That can cause widespread inflammation throughout the body, according to Kim Rose-Francis, RD, a dietitian for meal delivery service, Splendid Spoon.

“Inflammation is a natural response by the body to heal itself on a short-term basis,” she says. For example, if you have an injury, that area swells with inflammation as your immune system tries to speed up repair. But when that inflammation becomes chronic, which can happen with eating too many omega-6 foods and too few omega-3 foods, it can cause the inflammatory response to worsen, says Rose-Francis.

Not all foods rich in omega-6s need to be avoided, she adds. For example, these nutrient-dense choices have the fatty acid:

  • Walnuts
  • Sunflower seeds
  • Tofu
  • Eggs
  • Almonds

The trick is to get the ratio right, and that can be achieved by bringing in more omega-3s, Rose-Francis says. That includes foods like:

  • Fatty fish like salmon, herring, and mackerel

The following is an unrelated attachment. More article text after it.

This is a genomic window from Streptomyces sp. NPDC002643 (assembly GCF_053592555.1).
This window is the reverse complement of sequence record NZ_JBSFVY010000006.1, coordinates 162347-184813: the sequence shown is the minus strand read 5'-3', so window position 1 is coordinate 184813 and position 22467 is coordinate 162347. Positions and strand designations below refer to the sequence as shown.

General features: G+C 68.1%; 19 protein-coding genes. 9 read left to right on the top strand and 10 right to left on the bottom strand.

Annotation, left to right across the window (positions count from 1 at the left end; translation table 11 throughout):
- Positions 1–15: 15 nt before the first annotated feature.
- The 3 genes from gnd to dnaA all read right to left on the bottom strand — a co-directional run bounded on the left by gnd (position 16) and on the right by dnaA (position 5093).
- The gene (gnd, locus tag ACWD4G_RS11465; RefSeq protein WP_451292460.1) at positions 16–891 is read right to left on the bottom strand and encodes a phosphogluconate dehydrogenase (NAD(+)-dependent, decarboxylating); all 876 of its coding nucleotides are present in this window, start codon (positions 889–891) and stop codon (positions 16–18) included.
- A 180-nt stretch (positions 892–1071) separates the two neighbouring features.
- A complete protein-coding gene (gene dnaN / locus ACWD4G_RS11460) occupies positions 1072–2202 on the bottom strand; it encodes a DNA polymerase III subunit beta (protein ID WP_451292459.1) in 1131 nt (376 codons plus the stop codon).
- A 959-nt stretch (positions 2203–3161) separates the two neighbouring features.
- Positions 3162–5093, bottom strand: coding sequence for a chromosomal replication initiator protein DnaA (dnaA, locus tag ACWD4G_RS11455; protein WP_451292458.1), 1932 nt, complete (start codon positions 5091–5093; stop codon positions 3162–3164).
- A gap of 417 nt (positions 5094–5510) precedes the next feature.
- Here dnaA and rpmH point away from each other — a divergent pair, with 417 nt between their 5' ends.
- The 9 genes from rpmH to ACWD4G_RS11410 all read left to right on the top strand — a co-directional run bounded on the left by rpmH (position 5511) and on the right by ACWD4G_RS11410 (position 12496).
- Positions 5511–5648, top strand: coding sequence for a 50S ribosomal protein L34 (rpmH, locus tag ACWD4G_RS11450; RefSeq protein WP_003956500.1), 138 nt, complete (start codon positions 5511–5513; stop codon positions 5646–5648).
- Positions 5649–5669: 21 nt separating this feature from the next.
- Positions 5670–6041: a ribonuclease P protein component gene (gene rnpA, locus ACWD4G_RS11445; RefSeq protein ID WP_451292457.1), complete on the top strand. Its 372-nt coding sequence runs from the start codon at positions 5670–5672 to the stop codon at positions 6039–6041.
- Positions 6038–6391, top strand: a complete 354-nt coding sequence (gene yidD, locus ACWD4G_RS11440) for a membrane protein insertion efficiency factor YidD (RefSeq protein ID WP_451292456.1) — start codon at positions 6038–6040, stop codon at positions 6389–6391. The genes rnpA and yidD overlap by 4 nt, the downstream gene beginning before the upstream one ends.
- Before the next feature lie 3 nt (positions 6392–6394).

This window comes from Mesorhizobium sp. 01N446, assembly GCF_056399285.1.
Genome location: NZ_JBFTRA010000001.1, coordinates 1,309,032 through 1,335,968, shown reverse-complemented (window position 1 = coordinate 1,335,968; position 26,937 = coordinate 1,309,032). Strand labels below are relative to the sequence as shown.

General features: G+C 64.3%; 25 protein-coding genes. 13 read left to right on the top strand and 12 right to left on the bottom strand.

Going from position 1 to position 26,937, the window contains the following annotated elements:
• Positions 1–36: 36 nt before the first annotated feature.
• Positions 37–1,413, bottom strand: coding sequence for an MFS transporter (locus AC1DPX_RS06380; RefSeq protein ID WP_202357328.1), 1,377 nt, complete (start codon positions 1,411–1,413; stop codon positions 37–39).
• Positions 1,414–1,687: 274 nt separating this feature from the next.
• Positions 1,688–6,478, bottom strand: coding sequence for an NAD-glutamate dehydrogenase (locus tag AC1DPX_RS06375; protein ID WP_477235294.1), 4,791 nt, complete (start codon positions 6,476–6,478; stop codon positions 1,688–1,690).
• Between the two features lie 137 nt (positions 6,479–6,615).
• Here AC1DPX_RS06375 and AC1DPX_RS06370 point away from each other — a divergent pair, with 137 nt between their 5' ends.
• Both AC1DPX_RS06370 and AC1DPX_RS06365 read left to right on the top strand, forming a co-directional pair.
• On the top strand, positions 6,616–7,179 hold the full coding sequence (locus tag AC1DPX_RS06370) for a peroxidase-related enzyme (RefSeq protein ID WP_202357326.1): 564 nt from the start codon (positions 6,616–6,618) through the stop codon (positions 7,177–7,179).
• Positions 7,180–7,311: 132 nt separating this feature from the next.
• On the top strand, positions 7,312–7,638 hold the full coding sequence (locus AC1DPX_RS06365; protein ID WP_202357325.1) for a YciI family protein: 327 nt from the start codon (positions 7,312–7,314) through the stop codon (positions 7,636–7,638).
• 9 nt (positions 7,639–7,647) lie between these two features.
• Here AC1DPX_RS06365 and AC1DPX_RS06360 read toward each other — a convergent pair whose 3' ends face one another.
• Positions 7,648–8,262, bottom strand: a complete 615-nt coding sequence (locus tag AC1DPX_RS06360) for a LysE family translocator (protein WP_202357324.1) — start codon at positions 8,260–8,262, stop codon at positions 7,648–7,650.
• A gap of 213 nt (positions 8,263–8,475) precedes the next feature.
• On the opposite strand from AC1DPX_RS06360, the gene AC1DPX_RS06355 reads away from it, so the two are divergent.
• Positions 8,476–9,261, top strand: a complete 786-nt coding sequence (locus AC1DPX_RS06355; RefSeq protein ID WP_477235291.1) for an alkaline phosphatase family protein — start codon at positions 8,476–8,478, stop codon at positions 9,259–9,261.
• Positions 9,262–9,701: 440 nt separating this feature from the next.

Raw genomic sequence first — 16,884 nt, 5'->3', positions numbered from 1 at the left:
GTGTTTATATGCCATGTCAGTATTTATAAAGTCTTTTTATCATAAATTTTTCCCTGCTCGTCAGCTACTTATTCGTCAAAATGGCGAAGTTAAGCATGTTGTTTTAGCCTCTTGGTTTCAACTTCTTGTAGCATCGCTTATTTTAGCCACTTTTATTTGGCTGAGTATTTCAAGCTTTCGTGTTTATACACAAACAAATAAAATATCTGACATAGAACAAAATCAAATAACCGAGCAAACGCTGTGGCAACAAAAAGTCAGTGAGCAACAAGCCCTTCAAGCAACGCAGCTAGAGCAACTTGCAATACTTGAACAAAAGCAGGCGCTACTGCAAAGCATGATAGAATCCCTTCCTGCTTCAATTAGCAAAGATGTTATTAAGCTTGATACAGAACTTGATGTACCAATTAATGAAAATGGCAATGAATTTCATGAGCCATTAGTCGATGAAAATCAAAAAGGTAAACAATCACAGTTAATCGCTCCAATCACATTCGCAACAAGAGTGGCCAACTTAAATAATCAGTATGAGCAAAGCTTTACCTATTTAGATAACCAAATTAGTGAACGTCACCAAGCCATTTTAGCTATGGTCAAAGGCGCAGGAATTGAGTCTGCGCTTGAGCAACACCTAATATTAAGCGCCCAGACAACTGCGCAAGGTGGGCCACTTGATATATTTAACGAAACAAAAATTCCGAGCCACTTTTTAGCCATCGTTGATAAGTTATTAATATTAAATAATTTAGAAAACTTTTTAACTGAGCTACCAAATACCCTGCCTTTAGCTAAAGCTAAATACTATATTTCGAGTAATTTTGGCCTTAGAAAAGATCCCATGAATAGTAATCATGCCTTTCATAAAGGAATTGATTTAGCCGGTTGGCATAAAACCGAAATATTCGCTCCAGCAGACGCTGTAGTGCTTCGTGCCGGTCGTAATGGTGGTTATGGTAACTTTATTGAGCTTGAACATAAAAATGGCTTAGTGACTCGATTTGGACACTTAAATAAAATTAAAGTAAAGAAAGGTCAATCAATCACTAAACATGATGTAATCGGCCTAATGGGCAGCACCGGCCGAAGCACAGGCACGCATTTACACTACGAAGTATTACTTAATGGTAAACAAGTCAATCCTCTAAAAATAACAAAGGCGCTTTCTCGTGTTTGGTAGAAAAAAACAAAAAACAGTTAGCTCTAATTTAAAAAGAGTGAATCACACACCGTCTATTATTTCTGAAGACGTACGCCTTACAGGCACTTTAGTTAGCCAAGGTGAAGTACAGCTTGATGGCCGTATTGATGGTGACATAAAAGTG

• Flax, hemp, and chia seeds
  • Walnuts
  • Dark chocolate

For those who struggle to get enough omega-3 in their diet, supplements can help, such as cod liver oil or fish oil. There are also ALA supplements that provide a version of the fatty acid derived from plant-based sources.

“Excessive consumption of omega-6s can contribute to an ongoing inflammatory response, where you’re adding more fuel to the fire,” she notes. “Eating a diet high in omega-3s may help negate inflammation and chronic pain.”

What This Means For You

Even a very small increase in omega-3 fatty acids in the body can help lower health risks and potentially extend your life.